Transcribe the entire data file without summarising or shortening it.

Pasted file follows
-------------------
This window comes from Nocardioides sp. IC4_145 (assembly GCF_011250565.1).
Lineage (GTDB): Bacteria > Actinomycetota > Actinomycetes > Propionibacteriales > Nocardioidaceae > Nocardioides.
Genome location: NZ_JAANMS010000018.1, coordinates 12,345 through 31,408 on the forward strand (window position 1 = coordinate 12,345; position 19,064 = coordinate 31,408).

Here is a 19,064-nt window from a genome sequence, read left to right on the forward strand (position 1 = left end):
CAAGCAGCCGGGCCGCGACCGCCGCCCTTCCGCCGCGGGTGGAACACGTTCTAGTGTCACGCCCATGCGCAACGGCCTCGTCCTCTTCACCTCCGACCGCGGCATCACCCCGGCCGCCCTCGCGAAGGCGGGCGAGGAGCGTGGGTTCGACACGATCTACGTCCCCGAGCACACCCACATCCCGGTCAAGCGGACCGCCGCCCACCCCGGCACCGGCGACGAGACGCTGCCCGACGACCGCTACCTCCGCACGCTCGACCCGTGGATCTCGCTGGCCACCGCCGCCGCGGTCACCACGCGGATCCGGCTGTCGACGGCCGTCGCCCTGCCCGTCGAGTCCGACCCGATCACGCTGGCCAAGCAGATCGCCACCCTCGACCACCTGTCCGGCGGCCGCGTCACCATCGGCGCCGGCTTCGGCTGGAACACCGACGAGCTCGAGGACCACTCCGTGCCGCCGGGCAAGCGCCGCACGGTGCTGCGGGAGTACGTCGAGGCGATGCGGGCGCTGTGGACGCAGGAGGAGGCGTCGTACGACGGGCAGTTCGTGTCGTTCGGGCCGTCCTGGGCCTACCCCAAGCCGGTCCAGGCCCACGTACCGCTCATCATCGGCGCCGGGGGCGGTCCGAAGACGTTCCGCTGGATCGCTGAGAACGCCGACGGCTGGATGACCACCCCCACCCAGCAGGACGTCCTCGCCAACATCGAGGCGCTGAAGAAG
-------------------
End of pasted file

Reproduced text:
This window comes from Nocardioides sp. IC4_145 (assembly GCF_011250565.1).
Lineage (GTDB): Bacteria > Actinomycetota > Actinomycetes > Propionibacteriales > Nocardioidaceae > Nocardioides.
Genome location: NZ_JAANMS010000018.1, coordinates 12,345 through 31,408 on the forward strand (window position 1 = coordinate 12,345; position 19,064 = coordinate 31,408).

Here is a 19,064-nt window from a genome sequence, read left to right on the forward strand (position 1 = left end):
CAAGCAGCCGGGCCGCGACCGCCGCCCTTCCGCCGCGGGTGGAACACGTTCTAGTGTCACGCCCATGCGCAACGGCCTCGTCCTCTTCACCTCCGACCGCGGCATCACCCCGGCCGCCCTCGCGAAGGCGGGCGAGGAGCGTGGGTTCGACACGATCTACGTCCCCGAGCACACCCACATCCCGGTCAAGCGGACCGCCGCCCACCCCGGCACCGGCGACGAGACGCTGCCCGACGACCGCTACCTCCGCACGCTCGACCCGTGGATCTCGCTGGCCACCGCCGCCGCGGTCACCACGCGGATCCGGCTGTCGACGGCCGTCGCCCTGCCCGTCGAGTCCGACCCGATCACGCTGGCCAAGCAGATCGCCACCCTCGACCACCTGTCCGGCGGCCGCGTCACCATCGGCGCCGGCTTCGGCTGGAACACCGACGAGCTCGAGGACCACTCCGTGCCGCCGGGCAAGCGCCGCACGGTGCTGCGGGAGTACGTCGAGGCGATGCGGGCGCTGTGGACGCAGGAGGAGGCGTCGTACGACGGGCAGTTCGTGTCGTTCGGGCCGTCCTGGGCCTACCCCAAGCCGGTCCAGGCCCACGTACCGCTCATCATCGGCGCCGGGGGCGGTCCGAAGACGTTCCGCTGGATCGCTGAGAACGCCGACGGCTGGATGACCACCCCCACCCAGCAGGACGTCCTCGCCAACATCGAGGCGCTGAAGAAG